Delicious: The Theodore

Roasted oysters with bacon, breadcrumbs and red pepper butter. (Photo by Kathy Tran)

Roasted oysters with bacon, breadcrumbs and red pepper butter. (Photo by Kathy Tran)

It’s hard to say what namesake Teddy Roosevelt would think of The Theodore, but it certainly looks like somewhere he’d hang out. With its dark-paneled bar, over-stuffed blue velvet arm chairs and hunting-inspired décor, it’s a bit like stepping back in time.

“It’s all about creating an atmosphere, an energy,” says chef/owner Tim Byres. “We set up the story of the place and then fill in the details of the menu.”

Byres is one of Dallas’ wunderkind chefs who has cooked at the White House and seems to have the Midas touch with his Smoke barbecue brand in Oak Cliff and Plano. But it wasn’t always that way. Before Smoke, he was divorced and had just shuttered his restaurants Standard and Standard 2706. He was disenchanted.

Interior of The Theodore (Photo by Kathy Tran)

Interior of The Theodore (Photo by Kathy Tran)

“I decided I was either going to be a food stylist, or I’d make soap and sell it at the farmers market,” he laughs. But then he felt the spark of his childhood passion for what he calls “the spirit of hospitality,” the reason he became a chef.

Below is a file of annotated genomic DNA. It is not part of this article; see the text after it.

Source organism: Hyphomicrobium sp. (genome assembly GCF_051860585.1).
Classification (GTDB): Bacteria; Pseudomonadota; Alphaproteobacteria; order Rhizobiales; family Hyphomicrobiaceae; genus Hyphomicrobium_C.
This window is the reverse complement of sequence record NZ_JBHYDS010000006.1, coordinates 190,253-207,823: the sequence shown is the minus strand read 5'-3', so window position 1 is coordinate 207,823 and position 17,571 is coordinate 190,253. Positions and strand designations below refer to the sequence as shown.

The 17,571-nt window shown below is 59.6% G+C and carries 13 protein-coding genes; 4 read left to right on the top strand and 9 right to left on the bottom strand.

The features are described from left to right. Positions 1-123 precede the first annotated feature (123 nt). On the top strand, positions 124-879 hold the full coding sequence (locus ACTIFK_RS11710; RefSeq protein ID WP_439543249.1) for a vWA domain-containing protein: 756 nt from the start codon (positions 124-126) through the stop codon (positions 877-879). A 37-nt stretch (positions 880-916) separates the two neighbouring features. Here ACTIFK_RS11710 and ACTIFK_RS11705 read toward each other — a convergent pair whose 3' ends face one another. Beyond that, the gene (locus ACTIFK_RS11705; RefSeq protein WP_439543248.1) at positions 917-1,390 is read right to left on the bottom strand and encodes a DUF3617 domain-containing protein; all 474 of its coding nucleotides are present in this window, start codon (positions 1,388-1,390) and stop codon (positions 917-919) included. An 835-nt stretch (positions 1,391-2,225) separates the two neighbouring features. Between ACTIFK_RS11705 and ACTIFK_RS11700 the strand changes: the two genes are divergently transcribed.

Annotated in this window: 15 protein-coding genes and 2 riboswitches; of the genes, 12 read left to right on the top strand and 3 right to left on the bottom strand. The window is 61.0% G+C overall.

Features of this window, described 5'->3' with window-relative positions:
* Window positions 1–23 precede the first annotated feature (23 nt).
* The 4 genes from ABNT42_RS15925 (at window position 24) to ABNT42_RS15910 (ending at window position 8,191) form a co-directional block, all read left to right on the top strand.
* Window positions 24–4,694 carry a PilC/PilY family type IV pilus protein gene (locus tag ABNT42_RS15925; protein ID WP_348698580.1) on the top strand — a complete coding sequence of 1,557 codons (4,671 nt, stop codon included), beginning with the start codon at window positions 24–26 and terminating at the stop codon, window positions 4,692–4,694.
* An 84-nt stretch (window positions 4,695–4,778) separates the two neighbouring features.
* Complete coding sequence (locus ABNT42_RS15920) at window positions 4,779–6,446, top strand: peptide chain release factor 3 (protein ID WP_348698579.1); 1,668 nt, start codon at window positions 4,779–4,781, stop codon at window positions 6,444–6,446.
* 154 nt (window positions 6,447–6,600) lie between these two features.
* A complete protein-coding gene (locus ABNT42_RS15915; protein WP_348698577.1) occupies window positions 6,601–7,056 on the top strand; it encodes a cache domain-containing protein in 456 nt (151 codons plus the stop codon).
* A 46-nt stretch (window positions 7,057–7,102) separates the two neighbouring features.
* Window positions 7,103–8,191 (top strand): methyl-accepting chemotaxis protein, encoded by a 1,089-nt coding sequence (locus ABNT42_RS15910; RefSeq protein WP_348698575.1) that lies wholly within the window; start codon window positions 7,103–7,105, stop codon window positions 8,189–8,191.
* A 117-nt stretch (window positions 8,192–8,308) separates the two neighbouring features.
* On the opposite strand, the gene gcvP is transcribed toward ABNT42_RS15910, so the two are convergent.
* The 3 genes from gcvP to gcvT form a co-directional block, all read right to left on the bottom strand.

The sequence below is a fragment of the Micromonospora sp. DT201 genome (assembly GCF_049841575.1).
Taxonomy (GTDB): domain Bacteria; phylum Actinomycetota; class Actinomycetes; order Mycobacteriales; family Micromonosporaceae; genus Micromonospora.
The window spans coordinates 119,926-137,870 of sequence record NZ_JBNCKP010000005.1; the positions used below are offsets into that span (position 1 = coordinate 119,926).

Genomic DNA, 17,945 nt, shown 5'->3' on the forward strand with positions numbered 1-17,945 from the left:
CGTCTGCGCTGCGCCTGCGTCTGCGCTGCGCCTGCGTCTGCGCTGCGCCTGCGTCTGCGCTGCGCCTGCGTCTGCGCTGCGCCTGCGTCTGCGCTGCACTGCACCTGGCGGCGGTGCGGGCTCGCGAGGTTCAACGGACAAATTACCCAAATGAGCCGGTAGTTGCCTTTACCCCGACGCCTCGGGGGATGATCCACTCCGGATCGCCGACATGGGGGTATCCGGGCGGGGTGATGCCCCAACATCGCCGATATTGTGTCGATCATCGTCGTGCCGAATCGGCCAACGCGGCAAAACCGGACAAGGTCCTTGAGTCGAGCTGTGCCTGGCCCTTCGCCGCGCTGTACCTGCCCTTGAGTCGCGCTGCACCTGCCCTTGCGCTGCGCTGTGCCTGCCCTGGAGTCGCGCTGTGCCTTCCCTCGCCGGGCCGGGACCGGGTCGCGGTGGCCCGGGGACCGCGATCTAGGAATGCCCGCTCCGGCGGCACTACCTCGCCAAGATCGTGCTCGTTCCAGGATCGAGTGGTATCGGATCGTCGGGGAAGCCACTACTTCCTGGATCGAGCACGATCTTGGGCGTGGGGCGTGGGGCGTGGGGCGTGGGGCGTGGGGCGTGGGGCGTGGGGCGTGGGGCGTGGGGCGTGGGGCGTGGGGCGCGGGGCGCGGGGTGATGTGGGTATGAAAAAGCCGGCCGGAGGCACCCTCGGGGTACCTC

“I wanted to make a place where people could just hang out,” he says. And so he and some partners built his rustic and well-reviewed Smoke, where meat is cooked over an open flame.

His success there had the folks at NorthPark Center calling. They were looking for a new restaurateur to bring some culinary flair to the chain-based mall’s eatery options. It was a different community from laid-back Oak Cliff, a chance for Byres to explore a new side of his eclectic personality.

You’ll find dishes that Byres describes as “the classic American food story,” including pot pies, beef tenderloin and a plethora of pizzas. Cocktails are crafted from fresh fruit and herbs, each named for different national park in honor of Roosevelt’s work.

The restaurant opens like Pandora’s box to expose space after space, from a private dining room tucked into a hidden bookshelf to the gold-dusted celestial room. Nearly everything you see on the walls was hand-painted with painstaking attention to detail.

“I really like the idea of smells when you first walk in, so that’s where the bakery comes in,” Byres says of the attached full-production bakery.

The Theodore
8687 North Central Expressway
Suite 1804

Ambiance:  Sleek and vintage

Price Range:  $15-$30

Hours:  Monday-Thursday, 11 a.m.-10 p.m.; Friday, 11 a.m.-11p.m.; Saturday, 10 a.m.-11 p.m.; Sunday, 10 a.m.-10 p.m.

Did you know: The black and white bow-pattern in the hallway was hand-drawn with Sharpie, lots and lots of Sharpies.

The Theodore (Photo by Kathy Tran)

The Theodore (Photo by Kathy Tran)

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By |2016-09-28T11:37:31-05:00September 27th, 2016|All Columns, All Magazine Articles, Delicious|2 Comments

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Emily Charrier
EMILY CHARRIER is the managing editor at Advocate Magazines. Email her at